The Challenges of Wi-Fi and Cell Phone Reception on Campus

The IT staff at MIT worked with architects and construction crews to ensure that new and renovated buildings would be technologically up to speed.

When Frank Gehry designed the Ray and Maria Stata Center for the Massachusetts Institute of Technology (MIT) in Cambridge, Mass., he envisioned a space that would spark communication among disciplines. The teaching and research center is filled with stylish, comfortable social spaces for scientists and technologists to meet in chance encounters or communicate on the go using mobile devices.

There was only one problem: When the building opened in 2004, the researchers working there in fields such as robotics, astronautics and artificial intelligence were tied to their landlines whenever they wanted to make a phone call. The building had very little cell phone reception.

“It turns out that the construction materials and, in particular, some of the coatings on the windows created a situation where cell phone signals were not able to get into the building,” says Jerry Grochow, MIT's vice president for Information Services and Technology (IS&T). “So now we have to go back into that building and put in some internal antennas and things like that to improve wireless reception.”

Some speed bumps on the road to a wireless world may be inevitable. But during the past few years, MIT's information technology staff has learned a lot about how to avoid problems and maximize the effectiveness of wireless technology in new buildings.

During the planning process, IT personnel need to guide architects and construction workers in the early design stages, and alert them to potential or emerging technologies that should be incorporated during construction. “In the building trades, once they have the architectural plans, they don't usually expect the technology to change in the middle of a building project,” says Grochow. “But in the IT business, two years can be a long time.”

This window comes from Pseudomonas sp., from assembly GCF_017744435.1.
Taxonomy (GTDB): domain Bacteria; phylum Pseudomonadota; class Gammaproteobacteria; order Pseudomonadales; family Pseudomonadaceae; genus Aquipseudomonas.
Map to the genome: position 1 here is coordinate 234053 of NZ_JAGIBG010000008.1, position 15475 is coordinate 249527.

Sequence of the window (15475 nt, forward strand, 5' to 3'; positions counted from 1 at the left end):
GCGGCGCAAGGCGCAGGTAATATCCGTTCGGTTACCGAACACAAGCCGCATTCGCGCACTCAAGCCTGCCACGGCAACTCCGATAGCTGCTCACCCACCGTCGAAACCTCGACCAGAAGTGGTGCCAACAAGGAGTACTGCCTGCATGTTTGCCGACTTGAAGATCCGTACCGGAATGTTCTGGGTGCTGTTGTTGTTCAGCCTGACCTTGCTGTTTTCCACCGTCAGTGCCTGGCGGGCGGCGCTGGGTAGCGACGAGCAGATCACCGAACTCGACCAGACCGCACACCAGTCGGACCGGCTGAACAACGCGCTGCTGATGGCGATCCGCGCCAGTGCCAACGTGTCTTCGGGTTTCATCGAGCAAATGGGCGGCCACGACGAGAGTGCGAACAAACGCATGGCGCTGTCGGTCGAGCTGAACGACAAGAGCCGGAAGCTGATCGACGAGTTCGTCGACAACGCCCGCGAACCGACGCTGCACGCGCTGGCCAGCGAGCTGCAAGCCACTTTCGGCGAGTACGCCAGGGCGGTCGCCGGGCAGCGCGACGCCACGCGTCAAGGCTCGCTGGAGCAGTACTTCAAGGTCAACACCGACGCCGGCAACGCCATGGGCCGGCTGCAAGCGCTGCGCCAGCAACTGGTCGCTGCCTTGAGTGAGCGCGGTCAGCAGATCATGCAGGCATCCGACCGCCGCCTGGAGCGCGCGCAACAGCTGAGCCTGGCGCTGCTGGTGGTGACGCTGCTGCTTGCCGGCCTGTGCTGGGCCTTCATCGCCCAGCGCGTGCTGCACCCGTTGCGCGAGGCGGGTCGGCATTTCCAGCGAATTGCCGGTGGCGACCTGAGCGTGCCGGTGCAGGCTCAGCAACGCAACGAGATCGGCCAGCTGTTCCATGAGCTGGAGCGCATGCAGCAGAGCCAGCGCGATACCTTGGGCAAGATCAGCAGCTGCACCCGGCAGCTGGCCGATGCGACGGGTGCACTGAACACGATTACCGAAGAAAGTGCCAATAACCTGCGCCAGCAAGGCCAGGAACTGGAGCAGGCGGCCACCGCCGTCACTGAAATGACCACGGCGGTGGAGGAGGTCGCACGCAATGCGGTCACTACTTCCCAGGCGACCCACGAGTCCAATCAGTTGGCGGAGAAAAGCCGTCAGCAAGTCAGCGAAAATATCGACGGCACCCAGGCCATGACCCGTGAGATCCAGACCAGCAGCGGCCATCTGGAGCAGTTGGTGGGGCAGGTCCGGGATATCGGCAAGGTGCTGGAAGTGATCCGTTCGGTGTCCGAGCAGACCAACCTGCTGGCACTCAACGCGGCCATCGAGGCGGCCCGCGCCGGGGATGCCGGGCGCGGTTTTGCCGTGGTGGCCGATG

For the past several years, MIT has undergone an architectural renewal involving nine major building and renovation projects. During the same time period, the popularity of wireless technologies, such as cell phones, personal digital assistants and notebook PCs, has soared.

The IT staff implemented near-total wireless fidelity coverage on the 168-acre MIT campus as of last fall. Now students commonly carry Wi-Fi-enabled notebook PCs and other devices wherever they go.

Wi-Fi for Brainiacs

The most recent flurry of construction has been in the northeast corner of the campus, where a new Brain and Cognitive Sciences Complex (BCSC) officially opened last December, across Vassar Street from the Stata Center.

The two buildings could hardly be more different on the outside: The BCSC is sleek and subdued, while the Stata Center explodes with energy, with irregular angles jutting out in all directions. One of the few things that the buildings do have in common is that they both have complete Wi-Fi coverage inside.

More than a year before the 411,000-square-foot neuroscience center opened, while construction workers were busy bringing architect Charles Correa's vision to life, Grochow formed a committee to plan the BCSC's network services. Some of the facility's future occupants from the Brain and Cognitive Sciences department, the Picower Institute for Learning and Memory, and the McGovern Institute for Brain Research joined the committee to strategize about their technology needs.

Back when the idea for the building was first conceived, “Wi-Fi was not that big a deal,” Grochow says. “Yet, by the time the building came online, there was an almost tacit assumption that everything would be wireless-enabled.”